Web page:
A person not a self-help program

This is an old blog post, but it came across my Facebook feed this morning, so it is new to me.

United Methodist Communications shared this post connecting a song by Tim McGraw with the teaching of 19th century British Methodism. The gist of the short article is that McGraw’s song, which calls people to “always stay humble and kind” mirrors the advice of Methodist devotional writers in the 19th century.

Of course, on the surface, this is probably true. Humility and kindness are fruits of the Spirit, and so it is not at all out of place for a Christian writer to praise them. But in making this connection, the article misses a rather large and important point.

What is the point?

Well, for Christians the point is Jesus Christ.

We are Christians because of Jesus. Our faith is in a person not a set of values or character traits. If we focus on the outward things — the character traits — we can discover that we have the surface but none of the depth.

The truth is this: People are capable of being humble and kind without knowing Jesus Christ. There are kind atheists and humble Muslims. There are generous Buddhists and peaceful Hindus. We worship Jesus Christ, we follow him, we pray to him because he is the Son of God, the Word, the Lord of Lords and King of Kings, the Savior of all humanity. Through him we are forgiven and saved from the power of the devil and grasp of evil.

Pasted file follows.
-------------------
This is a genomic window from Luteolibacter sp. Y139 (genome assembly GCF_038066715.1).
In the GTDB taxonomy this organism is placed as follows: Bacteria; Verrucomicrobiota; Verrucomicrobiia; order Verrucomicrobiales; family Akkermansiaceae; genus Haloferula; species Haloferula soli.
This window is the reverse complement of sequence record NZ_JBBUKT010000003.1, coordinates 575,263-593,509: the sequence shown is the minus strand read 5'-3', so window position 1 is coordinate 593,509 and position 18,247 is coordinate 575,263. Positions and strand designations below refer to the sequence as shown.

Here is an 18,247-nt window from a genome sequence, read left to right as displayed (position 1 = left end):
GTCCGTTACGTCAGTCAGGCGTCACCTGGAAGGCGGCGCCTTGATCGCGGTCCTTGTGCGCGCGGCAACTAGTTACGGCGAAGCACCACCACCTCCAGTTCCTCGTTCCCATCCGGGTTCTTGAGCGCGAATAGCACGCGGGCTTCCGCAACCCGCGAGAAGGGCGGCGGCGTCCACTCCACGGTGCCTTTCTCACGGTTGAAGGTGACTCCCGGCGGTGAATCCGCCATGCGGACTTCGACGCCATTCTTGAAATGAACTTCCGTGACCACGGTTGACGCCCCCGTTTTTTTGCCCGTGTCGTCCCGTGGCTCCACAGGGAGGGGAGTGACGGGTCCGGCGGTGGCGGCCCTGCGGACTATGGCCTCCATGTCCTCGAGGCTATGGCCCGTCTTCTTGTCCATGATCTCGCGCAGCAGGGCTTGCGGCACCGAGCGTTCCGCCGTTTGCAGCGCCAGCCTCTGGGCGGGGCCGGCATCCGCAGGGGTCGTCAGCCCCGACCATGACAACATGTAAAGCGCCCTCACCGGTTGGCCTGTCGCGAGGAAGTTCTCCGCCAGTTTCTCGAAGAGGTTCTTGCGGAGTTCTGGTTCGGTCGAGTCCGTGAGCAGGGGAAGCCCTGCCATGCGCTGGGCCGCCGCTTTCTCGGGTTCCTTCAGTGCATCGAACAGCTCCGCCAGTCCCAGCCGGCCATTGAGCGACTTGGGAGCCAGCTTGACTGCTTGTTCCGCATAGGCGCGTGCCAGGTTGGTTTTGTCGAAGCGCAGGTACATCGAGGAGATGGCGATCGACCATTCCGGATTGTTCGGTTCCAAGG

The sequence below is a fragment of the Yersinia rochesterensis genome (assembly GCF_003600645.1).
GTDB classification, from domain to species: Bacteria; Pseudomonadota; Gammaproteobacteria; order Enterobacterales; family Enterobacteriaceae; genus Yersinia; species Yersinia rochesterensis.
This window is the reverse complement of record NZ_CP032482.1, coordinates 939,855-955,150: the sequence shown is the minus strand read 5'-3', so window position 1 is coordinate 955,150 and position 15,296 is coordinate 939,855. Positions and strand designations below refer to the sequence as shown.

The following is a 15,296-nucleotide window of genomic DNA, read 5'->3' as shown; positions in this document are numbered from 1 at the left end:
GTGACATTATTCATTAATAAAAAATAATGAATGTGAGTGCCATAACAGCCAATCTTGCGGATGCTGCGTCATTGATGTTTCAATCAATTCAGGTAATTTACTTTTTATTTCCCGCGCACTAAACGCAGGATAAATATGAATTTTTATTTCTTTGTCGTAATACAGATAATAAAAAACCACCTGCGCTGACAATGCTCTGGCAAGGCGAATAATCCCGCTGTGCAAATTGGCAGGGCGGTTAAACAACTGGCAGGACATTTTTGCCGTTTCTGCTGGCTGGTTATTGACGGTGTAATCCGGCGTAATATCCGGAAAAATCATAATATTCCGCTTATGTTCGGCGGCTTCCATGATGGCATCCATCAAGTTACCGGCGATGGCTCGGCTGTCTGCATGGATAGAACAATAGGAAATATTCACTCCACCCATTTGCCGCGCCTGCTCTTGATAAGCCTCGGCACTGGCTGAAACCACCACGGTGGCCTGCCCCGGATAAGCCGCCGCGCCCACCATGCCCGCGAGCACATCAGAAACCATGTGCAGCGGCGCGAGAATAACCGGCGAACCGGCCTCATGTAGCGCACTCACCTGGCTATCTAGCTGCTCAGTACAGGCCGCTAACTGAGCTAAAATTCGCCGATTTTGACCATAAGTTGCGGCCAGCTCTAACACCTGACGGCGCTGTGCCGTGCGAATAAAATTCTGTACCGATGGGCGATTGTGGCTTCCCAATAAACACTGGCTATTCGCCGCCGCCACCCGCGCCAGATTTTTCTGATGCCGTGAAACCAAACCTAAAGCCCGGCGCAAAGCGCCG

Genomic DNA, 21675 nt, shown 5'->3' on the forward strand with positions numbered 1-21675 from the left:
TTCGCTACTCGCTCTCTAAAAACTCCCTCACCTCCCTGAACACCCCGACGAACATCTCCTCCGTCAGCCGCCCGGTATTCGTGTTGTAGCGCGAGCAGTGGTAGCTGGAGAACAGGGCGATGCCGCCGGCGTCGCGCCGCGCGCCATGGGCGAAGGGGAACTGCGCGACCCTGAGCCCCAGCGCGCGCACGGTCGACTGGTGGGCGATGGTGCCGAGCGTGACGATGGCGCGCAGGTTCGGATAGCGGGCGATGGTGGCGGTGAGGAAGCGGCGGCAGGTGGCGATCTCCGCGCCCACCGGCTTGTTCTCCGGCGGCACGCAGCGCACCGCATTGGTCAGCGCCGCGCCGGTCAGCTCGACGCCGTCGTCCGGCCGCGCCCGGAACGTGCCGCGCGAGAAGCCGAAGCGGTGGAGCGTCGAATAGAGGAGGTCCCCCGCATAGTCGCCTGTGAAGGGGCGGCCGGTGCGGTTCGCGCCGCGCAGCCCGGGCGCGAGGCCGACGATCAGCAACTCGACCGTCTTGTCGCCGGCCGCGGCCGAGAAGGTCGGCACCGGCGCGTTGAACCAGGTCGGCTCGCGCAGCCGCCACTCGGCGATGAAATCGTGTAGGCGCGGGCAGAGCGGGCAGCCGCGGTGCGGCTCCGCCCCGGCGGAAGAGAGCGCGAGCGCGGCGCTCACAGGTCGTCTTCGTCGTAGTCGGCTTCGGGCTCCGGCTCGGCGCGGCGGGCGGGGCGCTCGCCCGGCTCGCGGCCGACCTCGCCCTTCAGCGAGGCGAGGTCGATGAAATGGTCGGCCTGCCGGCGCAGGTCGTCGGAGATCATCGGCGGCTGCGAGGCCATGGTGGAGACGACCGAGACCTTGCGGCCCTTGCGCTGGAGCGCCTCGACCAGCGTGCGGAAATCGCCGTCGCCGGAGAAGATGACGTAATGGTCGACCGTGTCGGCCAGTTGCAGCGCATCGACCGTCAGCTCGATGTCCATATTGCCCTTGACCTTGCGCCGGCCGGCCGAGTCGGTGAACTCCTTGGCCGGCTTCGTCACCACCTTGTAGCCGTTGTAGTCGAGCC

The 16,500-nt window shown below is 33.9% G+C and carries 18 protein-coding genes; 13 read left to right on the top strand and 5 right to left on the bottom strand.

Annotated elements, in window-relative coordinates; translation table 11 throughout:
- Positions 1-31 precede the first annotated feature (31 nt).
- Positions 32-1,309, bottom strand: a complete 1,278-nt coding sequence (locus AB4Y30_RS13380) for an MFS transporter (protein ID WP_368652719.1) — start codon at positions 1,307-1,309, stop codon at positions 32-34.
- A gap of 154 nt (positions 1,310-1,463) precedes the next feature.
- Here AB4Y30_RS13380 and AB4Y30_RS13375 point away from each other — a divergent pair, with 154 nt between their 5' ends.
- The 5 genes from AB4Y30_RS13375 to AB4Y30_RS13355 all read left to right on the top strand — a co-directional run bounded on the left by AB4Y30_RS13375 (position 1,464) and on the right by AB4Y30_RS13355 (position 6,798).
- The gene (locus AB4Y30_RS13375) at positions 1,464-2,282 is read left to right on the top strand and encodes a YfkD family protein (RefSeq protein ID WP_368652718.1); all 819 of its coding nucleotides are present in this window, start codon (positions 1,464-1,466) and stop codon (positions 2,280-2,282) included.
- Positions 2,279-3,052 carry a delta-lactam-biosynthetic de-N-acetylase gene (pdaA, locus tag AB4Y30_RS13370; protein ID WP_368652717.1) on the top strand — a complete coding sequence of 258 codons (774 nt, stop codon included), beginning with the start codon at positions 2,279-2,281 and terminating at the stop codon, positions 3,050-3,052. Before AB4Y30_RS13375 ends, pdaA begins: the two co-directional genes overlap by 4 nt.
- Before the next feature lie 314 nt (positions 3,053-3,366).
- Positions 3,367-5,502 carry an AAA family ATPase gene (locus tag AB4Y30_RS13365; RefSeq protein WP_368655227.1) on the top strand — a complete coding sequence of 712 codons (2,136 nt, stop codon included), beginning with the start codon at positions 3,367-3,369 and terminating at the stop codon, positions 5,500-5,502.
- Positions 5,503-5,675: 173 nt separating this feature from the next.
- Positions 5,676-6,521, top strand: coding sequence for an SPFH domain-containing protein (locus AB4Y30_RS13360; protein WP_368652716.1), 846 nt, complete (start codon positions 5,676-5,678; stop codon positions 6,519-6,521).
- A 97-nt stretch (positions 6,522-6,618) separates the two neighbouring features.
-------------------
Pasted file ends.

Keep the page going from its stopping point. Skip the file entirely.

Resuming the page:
Christianity is not a set of socially valuable character traits. It is about a person.

Does this mean praising humility and kindness is a bad thing? Well, of course not. But my sense of American Christianity is that we are very good at looking at the outward things and confusing them for the real thing. We point to humility and kindness and fail to seek Jesus. We point with pride at never missing a Sunday worship service and always putting our tithe in the offering plate and ignore the fact that we have no living relationship with the one we worship. We put up posters in our churches of “The Three Simple Rules” and rarely look each other in the eye and ask “Do you know the Lord?”

I am sure I am not being entirely fair to the writer of the post that prompted this blog post of mine, but I do hope my concern is clear. Let us as the church make sure that we never confuse the main point of what we do and who we are. Let us always err on the side of too much Jesus and not enough of everything else. He is the reason we exist.

What holds us back?

In his sermon, “The Righteousness of Faith,” John Wesley considers some ways people hold themselves back from seeking the forgiveness of God.

The first mistake is to believe that before we can be forgiven we must first do certain things. We must first conquer sin or break off from every evil work. We must do good to all our neighbors. We must first go to church or hear more sermons or take the Lord’s Supper.

To this, Wesley says, “First believe!” and then you will find the power to do.

The second mistake is to harbor the thought in our heart that we are not good enough to be accepted by God. To this Wesley responds that not one of us is good enough to deserve acceptance by God, but that should be no barrier because we are invited into the cleansing waters. “Then delay not,” Wesley says. “The fountain is open.”